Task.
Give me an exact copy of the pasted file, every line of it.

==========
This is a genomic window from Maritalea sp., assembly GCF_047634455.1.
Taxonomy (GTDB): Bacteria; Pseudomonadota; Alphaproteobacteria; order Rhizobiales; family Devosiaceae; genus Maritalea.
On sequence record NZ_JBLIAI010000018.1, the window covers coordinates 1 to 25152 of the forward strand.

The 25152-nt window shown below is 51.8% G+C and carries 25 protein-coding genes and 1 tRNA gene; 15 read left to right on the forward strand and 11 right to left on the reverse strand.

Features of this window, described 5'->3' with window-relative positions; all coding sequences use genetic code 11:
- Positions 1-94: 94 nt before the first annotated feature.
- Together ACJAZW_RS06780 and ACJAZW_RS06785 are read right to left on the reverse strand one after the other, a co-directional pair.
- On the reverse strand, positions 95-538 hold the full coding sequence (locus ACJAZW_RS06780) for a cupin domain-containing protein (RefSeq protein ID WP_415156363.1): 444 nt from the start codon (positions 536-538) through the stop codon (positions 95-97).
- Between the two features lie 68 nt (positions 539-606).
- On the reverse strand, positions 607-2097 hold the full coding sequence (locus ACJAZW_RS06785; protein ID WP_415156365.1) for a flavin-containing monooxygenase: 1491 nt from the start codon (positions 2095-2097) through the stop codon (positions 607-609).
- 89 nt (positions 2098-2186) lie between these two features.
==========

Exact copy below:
This is a genomic window from Maritalea sp., assembly GCF_047634455.1.
Taxonomy (GTDB): Bacteria; Pseudomonadota; Alphaproteobacteria; order Rhizobiales; family Devosiaceae; genus Maritalea.
On sequence record NZ_JBLIAI010000018.1, the window covers coordinates 1 to 25152 of the forward strand.

The 25152-nt window shown below is 51.8% G+C and carries 25 protein-coding genes and 1 tRNA gene; 15 read left to right on the forward strand and 11 right to left on the reverse strand.

Features of this window, described 5'->3' with window-relative positions; all coding sequences use genetic code 11:
- Positions 1-94: 94 nt before the first annotated feature.
- Together ACJAZW_RS06780 and ACJAZW_RS06785 are read right to left on the reverse strand one after the other, a co-directional pair.
- On the reverse strand, positions 95-538 hold the full coding sequence (locus ACJAZW_RS06780) for a cupin domain-containing protein (RefSeq protein ID WP_415156363.1): 444 nt from the start codon (positions 536-538) through the stop codon (positions 95-97).
- Between the two features lie 68 nt (positions 539-606).
- On the reverse strand, positions 607-2097 hold the full coding sequence (locus ACJAZW_RS06785; protein ID WP_415156365.1) for a flavin-containing monooxygenase: 1491 nt from the start codon (positions 2095-2097) through the stop codon (positions 607-609).
- 89 nt (positions 2098-2186) lie between these two features.